In October 2012, “McGraw hacked into Plaintiff's mobile telephone and sent threatening text messages to a woman Plaintiff had met in a bar.” (ECF No. 57 at 11 (summarizing ECF No. 37-2 at 31).) “When Plaintiff confronted McGraw, he admitted to having hacked into the phone and having sent the emails, but he apologized and ‘begged [Plaintiff] not to take this to human resources.'” (Id. (summarizing ECF No. 37-2 at 31).)

         On April 9, 2013, McGraw gave Plaintiff a performance evaluation rating of P3 for the period May 2012 to December 2012.[2] (ECF No. 36-2 at 69.) In the evaluation's manager comments section, McGraw provided the following observations:

Justin is becoming a very valuable member of the team. He has displayed leadership skills with owning the daily production schedule. Justin needs to be more proactive when it comes to designing new parts. Since he has been onboard, Justin has learned to process FDS/MF orders in addition to the skills needed to create special parts for the CMSC organization. As discussed during several coaching sessions, Justin needs to focus on his productivity and his designing skills. Justin has the potential to become the go-to person for MI generation.

Id.

         On December 16, 2013, Plaintiff went to see Catoe and provided him with a written complaint (ECF No. 37-2 at 28-33) outlining Plaintiff's allegations of harassment by McGraw.[3](ECF Nos. 36-2 at 23:10-24:2 & 36-3 at 1 ¶ 4.) A few minutes later after his initial visit with Catoe, Plaintiff met with Catoe and Detra Mardis, Defendant's human resources manager, to discuss the McGraw situation. (ECF No. 36-2 at 24:4-25.) As a result of Plaintiff's complaint, McGraw was terminated on December 18, 2013, for violation of company policy. (Id. at 25:13- 15; see also ECF No. 36-3 at 1-2 ¶ 4.) After he made the complaint, Plaintiff did not experience any other sexual harassment during his employment with Defendant. (ECF No. 36-2 at 26:25- 27:6.) Thereafter, on December 19, 2013, Mardis sent Plaintiff an advisory letter stating in large part as follows:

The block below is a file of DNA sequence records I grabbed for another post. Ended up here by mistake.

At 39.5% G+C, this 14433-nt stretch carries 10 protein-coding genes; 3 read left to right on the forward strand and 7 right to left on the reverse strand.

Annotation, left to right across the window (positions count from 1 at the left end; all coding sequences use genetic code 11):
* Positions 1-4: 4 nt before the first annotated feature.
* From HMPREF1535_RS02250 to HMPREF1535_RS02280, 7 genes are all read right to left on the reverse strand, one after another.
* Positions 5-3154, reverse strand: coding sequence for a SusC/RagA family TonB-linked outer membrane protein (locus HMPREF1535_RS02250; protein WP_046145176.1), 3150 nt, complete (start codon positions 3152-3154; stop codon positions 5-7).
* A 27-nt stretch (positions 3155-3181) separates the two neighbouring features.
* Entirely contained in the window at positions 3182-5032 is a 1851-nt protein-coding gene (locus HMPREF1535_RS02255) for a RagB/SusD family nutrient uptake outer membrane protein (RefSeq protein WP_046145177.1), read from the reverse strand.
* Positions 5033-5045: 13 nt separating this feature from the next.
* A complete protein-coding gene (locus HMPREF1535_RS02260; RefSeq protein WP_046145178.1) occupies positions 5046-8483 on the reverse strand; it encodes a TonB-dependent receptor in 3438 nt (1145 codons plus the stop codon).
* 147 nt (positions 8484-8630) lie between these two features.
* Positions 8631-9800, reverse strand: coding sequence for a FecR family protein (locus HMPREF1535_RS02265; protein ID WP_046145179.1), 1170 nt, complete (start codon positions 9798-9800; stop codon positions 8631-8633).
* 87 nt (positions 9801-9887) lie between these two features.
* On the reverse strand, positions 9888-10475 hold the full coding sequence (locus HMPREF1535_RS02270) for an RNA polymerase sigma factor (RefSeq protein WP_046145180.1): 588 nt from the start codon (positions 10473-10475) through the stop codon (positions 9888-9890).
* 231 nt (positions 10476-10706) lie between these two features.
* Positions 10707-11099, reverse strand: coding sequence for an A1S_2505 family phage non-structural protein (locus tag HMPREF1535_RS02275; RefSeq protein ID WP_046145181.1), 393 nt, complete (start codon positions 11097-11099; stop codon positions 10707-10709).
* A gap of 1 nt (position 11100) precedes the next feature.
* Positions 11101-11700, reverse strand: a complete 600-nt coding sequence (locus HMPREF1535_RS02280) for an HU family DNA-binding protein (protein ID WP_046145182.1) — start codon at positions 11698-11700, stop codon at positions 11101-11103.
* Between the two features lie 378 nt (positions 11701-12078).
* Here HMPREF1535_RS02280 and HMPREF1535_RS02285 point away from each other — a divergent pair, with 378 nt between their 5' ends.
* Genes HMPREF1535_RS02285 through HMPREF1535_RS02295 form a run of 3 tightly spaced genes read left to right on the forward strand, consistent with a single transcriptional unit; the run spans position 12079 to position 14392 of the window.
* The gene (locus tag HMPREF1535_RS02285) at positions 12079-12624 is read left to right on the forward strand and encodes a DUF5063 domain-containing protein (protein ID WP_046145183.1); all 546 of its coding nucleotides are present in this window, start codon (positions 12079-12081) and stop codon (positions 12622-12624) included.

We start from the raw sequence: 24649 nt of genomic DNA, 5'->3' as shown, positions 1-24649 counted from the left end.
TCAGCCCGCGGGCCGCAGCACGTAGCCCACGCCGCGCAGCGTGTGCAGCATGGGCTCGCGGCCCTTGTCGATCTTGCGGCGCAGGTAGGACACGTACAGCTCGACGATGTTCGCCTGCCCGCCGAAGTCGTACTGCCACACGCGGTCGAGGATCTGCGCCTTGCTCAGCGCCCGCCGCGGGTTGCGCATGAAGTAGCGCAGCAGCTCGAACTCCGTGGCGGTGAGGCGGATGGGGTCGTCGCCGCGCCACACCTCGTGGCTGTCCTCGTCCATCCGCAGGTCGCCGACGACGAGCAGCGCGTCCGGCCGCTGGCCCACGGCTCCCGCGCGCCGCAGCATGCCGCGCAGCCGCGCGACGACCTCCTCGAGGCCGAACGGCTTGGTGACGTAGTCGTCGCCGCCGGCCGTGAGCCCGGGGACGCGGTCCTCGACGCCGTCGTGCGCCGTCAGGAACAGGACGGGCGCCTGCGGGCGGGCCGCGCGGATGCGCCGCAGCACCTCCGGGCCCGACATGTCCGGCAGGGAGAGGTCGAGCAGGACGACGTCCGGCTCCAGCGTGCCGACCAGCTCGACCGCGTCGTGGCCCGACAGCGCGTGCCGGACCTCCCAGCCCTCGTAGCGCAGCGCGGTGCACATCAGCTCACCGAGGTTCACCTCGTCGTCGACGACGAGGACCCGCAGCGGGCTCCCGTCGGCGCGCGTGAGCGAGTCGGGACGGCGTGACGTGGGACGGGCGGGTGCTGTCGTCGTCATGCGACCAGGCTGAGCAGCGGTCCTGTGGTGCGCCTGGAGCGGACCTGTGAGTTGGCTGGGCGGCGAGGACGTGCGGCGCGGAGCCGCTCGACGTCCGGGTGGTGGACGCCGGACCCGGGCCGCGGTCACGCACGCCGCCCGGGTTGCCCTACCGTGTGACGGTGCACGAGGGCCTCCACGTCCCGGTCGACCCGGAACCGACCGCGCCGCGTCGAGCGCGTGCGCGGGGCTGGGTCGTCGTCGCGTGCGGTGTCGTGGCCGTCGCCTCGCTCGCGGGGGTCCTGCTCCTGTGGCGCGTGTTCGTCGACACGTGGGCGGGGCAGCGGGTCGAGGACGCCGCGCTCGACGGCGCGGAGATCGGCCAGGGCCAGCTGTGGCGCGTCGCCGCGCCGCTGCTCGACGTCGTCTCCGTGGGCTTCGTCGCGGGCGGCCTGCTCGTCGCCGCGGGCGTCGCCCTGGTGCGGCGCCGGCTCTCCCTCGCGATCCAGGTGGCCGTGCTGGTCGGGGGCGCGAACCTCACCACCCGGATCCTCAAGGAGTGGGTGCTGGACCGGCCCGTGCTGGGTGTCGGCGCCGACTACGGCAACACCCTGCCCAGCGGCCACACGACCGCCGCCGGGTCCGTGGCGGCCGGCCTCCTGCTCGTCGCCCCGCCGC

We appreciate that you raised concerns regarding allegations of inappropriate behavior and communications of an Eaton manager. We take all concerns of this nature seriously, with appropriate action per Eaton's Code of Ethics and Values and Philosophy. A thorough internal investigation was conducted, and a resolution has been implemented based upon careful consideration of the facts.
Through the course of the investigation, we identified several issues that we want to address with you to ensure you are clear on Eaton's Code of Ethics and Values and Philosophy, including your obligation as an Eaton employee should you be confronted with a similar situation in the future.

(ECF No. 40-7 at 2.)

         Catoe began supervising Plaintiff after McGraw's termination. (ECF No. 36-4 at 2 ¶ 6.) On March 18, 2014, Catoe gave Plaintiff a performance evaluation rating of N3, or “needs improvement.” (ECF No. 40-8 at 2.) “The three areas where Jones' performance were [sic] subpar was quality of production, quantity of production, and internal customer service.” (ECF No. 36-4 at 2 ¶ 6.)

         On or about May 1, 2014, Defendant selected La'Tonya Porter to replace McGraw as Technical Services Manager and moved Andrew Heilman to a Team Leader position operating as Plaintiff's direct supervisor. (ECF No. 36-3 at 2 ¶ 6.) On June 27, 2014, Catoe provided Plaintiff with a Letter of Concern (ECF No. 40-10 at 4-5) and Performance Improvement Plan (id. at 3) (“PIP”) as a result of continuing performance problems. (ECF Nos. 36-3 at 2 ¶ 7 & 36-4 at 2 ¶ 7.) In response, Plaintiff raised concerns to Mardis that “Porter had a personal friendship with McGraw and that she was targeting him because Jones' complaint had led to McGraw's separation.” (ECF No. 36-3 at 2 ¶ 7) As a result, Defendant removed Porter and Heilman from further decisions regarding Plaintiff's PIP. (Id.)

         On August 12, 2014, Mardis and Catoe terminated Plaintiff's employment because his “performance failed to improve despite the PIP objectives.” (ECF No. 36-3 at 3 ¶ 9.) Porter was not involved in the decision to terminate Plaintiff, nor did she provide any input regarding it.” (ECF No. 36-4 at 3 ¶ 9.)

         On January 6, 2015, Plaintiff filed a Charge of Discrimination (the “Charge”) with the United States Equal Employment Opportunity Commission. (ECF No. 37-2 at 26:23-27:20 & 34.) In the Charge, Plaintiff alleged that he suffered discrimination and retaliation in violation of Title VII and checked boxes for “Retaliation” and “Sex.” (Id.) He stated the following particulars:

I was employed by the above named employer since June 2011 and assigned as a Switchboard Technician. On or about June 27, 2014, I complained I was subjected to sexual harassment, by Kevin McGraw; Manager. After McGraw's discharge, I was placed on a Performance ...